MAAR currently has a slate of mid-major offers after a senior season in which he averaged nearly 24 points a game for Central Catholic. Joe Stapleton's article linked above indicates the seriousness of Michigan's interest—Beilein calls him "at least three times a week"*—despite the fact that he is not just a shooter because he's not, in fact, a shooter:
Abdur-Rahkman would be a slight departure from the prototypical Michigan recruit in that he isn’t known for his shooting. In fact, the graduating senior said that while his shot has improved, he made his living getting to the rim and playing great man-to-man defense.
A defensive stopper type would be welcome, and shooting can develop. If Michigan was to offer it doesn't seem like it'll take a whole lot of thought from MAAR:
“(Michigan is) definitely the top school.”
Abdur-Rahkman also deviates from the Beilein model in that he's old for his class. In fact, he is literally as old as you can be and still play high school basketball in Pennsylvania:
Abdur-Rahkman turned 16 on Sept. 1 at the start of his freshman year, which means, of course, he turned 19 on Sept. 1 of this past year. The cutoff date for meeting the PIAA's age requirement is Sept. 1, meaning that had Muhammad been born on Aug. 31, he would have had to be part of the 2013 graduating class.
He'll be 20 by the time he arrives on campus. Good for immediate readiness, bad for upside. Kind of like grabbing a hockey player after a couple years of JUCO.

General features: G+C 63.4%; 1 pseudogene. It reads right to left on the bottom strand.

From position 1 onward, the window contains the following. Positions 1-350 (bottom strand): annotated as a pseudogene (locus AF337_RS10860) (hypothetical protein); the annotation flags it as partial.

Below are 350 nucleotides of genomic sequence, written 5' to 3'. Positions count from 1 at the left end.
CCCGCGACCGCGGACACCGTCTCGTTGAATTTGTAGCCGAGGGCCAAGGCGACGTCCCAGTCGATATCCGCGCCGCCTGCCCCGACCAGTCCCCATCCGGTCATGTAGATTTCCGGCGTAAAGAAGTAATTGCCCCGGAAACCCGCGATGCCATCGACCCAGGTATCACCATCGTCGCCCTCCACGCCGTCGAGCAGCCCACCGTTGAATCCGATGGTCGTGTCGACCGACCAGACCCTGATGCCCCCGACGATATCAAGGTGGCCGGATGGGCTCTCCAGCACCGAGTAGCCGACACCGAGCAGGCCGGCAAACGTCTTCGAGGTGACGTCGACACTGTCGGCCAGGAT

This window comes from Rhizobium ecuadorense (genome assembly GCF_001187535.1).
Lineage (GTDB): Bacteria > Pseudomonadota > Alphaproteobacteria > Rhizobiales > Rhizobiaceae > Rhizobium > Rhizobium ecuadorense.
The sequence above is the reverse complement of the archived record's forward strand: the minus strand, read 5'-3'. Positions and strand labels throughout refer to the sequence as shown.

*[They deregulated phone calls in men's basketball, if that sounds like a violation to you. Kelvin Sampson sighs heavily at home about this.]
WELP. Here's this draft evaluation of Taylor Lewan from SBNation that discusses Taylor Lewan, who is of interest to us as a Michigan alum who is likely to go in the top half of the first round of the draft.
What a shitty offense
So I wanted to focus this breakdown on Taylor Lewan, not the severe annoyance I had with the way Michigan used him. But since it was the one thing that stood out to me the most while watching Lewan play, I am going to go ahead and address it right off the bat.
Now look, I don't profess to be some kind of expert on offenses, but some things about football I just feel like should be common sense. For instance, if you have a superior blocker at left tackle, most of your help from tight ends and running backs, whether it be run blocking or pass blocking, should go to the other four guys. It should also allow you to design plays built around his athleticism to help get your skill position players free out in space. Stuff like smoke screens (WR takes one step forward then one step back to catch the ball while his blockers lead up in front of him) or really any kind of screens, counter plays (where you pull the offensive guard and tackle from one side of the center to the other side of the center) and any number of sweep plays (runs designed to get wide outside of the offensive tackle).